How new leaders should think about artificial intelligence

October 1, 2020

By Katie Malague and Dan Chenok

Building on the exponential growth of artificial intelligence over the past decade, federal agencies are using intelligent automation to further improve productivity. Intelligent automation incorporates AI, blockchain, cloud computing, robotics and other technologies, and is collectively transforming how agencies work—from managing paperwork to using data for decision-making to providing services to customers.

Indeed, past presidential administrations recognized the potential of artificial intelligence and other technologies and paved the way toward more complex use of intelligent automation: first through the National Artificial Intelligence Research and Development Strategic Plan to maximize the benefits of federal AI funding, then through the American Artificial Intelligence Initiative to accelerate AI adoption.

Whatever the outcome of the presidential election, leaders can build on these initiatives to make government operations more effective and efficient and service delivery seamless.

The Partnership for Public Service and the IBM Center for The Business of Government hosted five events this year with agencies that moved from technology pilot projects to full-scale adoption: the U.S. Marine Corps, the General Services Administration, the Department of Defense’s Joint Artificial Intelligence Center, and the departments of Homeland Security and Health and Human Services.

These events highlighted lessons for the administration to consider for its AI plans and policies, and for effective adoption of intelligent automation:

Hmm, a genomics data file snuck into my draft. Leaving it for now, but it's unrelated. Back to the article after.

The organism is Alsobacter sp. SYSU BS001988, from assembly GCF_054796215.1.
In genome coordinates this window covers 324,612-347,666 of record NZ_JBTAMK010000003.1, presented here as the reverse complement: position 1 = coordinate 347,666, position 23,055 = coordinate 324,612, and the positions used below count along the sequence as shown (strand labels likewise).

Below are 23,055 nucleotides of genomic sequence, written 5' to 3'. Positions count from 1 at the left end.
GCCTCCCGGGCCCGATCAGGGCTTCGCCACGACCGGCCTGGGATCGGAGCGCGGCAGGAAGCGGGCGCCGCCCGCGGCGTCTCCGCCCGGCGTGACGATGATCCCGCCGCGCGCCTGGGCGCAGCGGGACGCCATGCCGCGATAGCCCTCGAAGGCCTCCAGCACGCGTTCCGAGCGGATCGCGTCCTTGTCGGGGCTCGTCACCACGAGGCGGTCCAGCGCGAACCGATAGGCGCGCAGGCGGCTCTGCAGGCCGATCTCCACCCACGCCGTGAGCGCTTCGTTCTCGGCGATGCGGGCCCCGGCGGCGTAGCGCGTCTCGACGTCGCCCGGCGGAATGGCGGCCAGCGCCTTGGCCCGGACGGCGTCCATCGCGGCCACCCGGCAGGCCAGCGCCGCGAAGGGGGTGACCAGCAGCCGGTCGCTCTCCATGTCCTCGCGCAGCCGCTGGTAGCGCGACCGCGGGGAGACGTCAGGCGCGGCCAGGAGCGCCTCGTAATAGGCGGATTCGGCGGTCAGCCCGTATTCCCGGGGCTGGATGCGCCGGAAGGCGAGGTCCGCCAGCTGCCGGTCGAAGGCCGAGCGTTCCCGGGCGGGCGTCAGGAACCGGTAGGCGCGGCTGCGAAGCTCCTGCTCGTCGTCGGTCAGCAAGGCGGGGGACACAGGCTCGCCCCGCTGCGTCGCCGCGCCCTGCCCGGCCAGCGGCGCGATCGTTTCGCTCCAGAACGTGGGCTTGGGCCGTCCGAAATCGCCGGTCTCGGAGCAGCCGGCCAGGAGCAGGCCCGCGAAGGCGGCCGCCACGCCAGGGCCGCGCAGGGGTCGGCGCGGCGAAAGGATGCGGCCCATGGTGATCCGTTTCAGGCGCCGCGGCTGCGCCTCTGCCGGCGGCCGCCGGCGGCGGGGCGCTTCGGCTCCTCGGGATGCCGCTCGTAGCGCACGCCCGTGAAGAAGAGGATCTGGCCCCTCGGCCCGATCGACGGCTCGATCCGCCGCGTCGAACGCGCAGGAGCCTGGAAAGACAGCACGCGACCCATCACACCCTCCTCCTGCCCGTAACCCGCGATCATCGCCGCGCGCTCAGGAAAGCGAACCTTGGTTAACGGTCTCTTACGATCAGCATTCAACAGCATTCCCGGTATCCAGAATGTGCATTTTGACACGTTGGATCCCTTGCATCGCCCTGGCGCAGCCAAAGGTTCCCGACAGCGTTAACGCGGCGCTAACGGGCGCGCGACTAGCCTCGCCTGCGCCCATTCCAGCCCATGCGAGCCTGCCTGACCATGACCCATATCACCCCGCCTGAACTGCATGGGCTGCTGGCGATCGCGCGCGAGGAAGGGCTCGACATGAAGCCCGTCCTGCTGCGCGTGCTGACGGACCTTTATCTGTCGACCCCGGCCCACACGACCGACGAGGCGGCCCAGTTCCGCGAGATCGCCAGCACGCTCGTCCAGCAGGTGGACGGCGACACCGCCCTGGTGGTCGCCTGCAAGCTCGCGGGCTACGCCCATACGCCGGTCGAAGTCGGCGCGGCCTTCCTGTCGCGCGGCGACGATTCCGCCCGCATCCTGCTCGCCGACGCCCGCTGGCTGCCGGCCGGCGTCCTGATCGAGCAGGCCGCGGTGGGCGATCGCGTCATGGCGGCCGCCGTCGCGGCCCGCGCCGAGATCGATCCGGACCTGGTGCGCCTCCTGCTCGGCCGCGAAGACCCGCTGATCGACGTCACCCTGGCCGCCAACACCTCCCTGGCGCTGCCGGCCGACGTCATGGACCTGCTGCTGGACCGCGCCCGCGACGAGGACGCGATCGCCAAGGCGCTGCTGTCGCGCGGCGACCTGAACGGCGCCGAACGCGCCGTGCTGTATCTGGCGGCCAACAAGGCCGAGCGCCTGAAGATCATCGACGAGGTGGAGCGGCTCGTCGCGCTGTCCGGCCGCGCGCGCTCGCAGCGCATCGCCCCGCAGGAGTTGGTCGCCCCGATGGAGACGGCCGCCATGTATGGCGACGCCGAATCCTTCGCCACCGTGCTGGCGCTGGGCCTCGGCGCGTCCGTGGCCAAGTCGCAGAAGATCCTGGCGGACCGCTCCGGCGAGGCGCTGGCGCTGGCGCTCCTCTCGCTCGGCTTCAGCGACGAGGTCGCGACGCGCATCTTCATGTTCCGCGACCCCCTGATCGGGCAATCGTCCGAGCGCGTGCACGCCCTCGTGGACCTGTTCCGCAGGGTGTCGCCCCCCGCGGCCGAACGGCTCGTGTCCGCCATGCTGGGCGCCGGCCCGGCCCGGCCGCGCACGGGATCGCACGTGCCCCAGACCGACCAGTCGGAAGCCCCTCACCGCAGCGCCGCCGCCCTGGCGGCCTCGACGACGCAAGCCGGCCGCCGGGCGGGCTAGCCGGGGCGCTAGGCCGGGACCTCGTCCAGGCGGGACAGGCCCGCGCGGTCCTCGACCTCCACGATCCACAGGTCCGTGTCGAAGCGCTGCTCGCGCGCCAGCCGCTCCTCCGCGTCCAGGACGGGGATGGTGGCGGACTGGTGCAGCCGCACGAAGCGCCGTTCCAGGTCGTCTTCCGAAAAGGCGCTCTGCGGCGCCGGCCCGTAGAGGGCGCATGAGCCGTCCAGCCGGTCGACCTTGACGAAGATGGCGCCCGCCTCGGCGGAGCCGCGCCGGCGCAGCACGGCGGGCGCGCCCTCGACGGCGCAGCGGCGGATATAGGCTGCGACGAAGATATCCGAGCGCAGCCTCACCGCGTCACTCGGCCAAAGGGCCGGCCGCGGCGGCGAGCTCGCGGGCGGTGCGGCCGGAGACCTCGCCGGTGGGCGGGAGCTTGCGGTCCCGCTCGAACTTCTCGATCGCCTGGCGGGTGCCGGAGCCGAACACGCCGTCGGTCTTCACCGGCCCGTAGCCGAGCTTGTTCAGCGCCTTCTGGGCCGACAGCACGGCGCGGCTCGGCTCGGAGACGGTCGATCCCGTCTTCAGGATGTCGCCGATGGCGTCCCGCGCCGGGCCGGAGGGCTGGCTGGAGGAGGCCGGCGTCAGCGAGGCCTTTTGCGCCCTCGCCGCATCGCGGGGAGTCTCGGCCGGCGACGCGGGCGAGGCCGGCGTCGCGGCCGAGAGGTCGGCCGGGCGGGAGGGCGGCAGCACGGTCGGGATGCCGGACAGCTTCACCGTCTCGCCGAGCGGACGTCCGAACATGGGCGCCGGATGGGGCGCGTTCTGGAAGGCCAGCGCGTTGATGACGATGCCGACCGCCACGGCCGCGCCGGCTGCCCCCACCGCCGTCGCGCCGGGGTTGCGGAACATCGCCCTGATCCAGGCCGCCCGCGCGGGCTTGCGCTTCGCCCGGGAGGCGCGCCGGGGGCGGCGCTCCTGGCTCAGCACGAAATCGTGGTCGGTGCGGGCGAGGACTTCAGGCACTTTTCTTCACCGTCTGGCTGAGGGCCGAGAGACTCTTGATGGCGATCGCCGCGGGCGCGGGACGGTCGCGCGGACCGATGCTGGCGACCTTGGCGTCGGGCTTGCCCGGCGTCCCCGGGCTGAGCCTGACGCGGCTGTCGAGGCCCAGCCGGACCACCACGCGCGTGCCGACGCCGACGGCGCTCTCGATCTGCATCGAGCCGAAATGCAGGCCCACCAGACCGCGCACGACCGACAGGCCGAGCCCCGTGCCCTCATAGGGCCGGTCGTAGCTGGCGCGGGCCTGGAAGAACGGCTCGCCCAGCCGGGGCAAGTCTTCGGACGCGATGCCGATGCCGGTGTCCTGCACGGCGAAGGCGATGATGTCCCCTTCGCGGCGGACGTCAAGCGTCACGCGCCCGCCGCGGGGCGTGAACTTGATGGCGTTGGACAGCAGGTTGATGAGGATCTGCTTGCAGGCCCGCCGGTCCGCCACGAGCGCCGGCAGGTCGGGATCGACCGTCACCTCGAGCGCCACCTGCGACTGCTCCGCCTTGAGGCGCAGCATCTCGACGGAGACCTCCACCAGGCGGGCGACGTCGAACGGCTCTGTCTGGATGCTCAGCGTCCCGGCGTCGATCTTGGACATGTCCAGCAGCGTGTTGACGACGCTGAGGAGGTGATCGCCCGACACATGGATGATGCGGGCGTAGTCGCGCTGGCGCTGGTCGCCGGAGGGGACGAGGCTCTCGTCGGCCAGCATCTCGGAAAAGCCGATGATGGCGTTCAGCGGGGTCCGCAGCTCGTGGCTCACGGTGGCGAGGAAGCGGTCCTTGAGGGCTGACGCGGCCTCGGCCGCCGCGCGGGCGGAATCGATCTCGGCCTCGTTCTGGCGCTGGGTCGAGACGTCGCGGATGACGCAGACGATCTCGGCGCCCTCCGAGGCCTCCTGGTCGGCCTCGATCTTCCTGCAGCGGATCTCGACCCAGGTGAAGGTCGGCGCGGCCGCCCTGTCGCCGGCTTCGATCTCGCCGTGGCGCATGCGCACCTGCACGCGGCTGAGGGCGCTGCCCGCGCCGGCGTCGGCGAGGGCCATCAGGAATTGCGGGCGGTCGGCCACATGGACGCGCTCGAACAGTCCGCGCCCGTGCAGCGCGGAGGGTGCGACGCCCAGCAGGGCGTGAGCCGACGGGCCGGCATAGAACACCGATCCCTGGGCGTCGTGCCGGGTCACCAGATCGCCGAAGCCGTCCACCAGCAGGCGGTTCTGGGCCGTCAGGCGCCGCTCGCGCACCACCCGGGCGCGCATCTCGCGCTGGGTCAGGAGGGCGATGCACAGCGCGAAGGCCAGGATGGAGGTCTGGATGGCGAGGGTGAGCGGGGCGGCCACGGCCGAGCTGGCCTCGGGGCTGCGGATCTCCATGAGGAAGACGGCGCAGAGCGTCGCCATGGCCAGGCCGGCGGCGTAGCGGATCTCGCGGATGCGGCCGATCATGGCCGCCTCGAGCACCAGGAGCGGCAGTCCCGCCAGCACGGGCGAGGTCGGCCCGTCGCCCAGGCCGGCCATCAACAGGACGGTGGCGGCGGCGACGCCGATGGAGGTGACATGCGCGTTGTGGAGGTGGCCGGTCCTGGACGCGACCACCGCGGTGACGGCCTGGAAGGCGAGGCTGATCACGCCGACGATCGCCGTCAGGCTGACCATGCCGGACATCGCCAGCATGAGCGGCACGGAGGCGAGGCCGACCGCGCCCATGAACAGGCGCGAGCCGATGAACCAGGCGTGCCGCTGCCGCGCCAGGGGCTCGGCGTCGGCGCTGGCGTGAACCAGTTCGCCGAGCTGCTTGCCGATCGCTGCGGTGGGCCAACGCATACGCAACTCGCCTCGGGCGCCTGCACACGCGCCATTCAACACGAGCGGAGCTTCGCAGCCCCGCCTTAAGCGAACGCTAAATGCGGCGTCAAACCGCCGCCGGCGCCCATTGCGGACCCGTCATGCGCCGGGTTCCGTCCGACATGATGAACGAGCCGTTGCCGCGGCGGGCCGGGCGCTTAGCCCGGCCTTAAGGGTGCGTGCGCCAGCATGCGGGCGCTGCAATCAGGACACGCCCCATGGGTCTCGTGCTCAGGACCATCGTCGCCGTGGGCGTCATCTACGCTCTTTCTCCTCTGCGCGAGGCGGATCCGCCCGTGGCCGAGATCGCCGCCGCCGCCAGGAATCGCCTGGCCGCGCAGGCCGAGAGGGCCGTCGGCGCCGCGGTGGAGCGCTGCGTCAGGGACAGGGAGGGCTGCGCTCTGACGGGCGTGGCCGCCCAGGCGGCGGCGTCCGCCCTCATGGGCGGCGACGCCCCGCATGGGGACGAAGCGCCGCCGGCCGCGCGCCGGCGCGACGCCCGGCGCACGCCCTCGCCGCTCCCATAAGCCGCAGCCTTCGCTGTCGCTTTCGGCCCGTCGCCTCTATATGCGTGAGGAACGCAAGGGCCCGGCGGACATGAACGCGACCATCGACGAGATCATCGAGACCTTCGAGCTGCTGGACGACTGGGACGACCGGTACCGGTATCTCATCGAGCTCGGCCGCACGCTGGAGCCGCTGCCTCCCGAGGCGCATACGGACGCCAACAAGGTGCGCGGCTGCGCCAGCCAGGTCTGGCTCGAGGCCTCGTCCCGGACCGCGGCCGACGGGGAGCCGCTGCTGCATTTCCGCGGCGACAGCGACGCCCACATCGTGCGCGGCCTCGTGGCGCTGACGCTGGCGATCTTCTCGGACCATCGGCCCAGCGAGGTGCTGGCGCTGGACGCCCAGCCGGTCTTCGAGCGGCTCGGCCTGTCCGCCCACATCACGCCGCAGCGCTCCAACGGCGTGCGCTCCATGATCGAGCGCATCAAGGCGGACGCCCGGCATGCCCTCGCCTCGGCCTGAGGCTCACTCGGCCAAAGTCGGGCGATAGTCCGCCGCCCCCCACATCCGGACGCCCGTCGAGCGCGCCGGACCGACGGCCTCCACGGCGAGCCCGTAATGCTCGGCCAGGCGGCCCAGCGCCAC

• Start with the problem, not the technology. AI and other technologies should not be spread around like peanut butter. Agencies should focus on users’ needs and process improvements to determine if technology tools would be useful to boost performance. The Marine Corps’ approach, for example, is to adopt AI tools that will help Marines solve problems and become more effective. 
  • Foster a culture of innovation. Supporting innovation would help reduce agencies’ risk aversion and fear of failure and encourage employees to pursue new approaches for working more efficiently. The Marine Corps fosters a culture of innovative thinking, both in business operations and war zones—leading the Marines to adopt new technologies, including AI, to become more effective. Other agencies could seek advice from the GSA, which supports innovation government-wide by, for example, helping agencies adopt new technologies and organizing the Presidential Innovation Fellows program. 
  • Free employee time to focus on higher-level tasks. Tools that perform repetitive tasks free employees to tackle complex tasks only people can do. DHS, for example, is using AI in its Contractor Performance Assessment Reporting System to help acquisition professionals find data about contractors and make better procurement decisions. 
  • Minimize bias by encouraging diversity of thought. When making decisions about AI and the data it relies on, pulling in diverse stakeholders helps minimize bias and inaccuracies. The DOD Joint Artificial Intelligence Center and its data governance council engages a diverse group of stakeholders when making data-related decisions. Stakeholders could include engineers, security experts, data scientists, ethicists and other specialists from government, industry and academia. 

The event recordings are available on the Partnership’s website, and event summaries are on the IBM Center’s blog.

Katie Malague is the vice president for government effectiveness at the Partnership for Public Service.

Dan Chenok is executive director of the IBM Center for The Business of Government.

The Partnership and the IBM Center have collaborated on several other resources a second or first-term administration in 2021 might use to help government take full advantage of artificial intelligence. In our 2018 report, “The Future Has Begun,” we presented examples of the government’s successful use of AI. In the 2019 reports, “More Than Meets AI” and “More Than Meets AI Part II,” we explored impacts on the federal workforce, as well as issues of ethics, bias, security and privacy.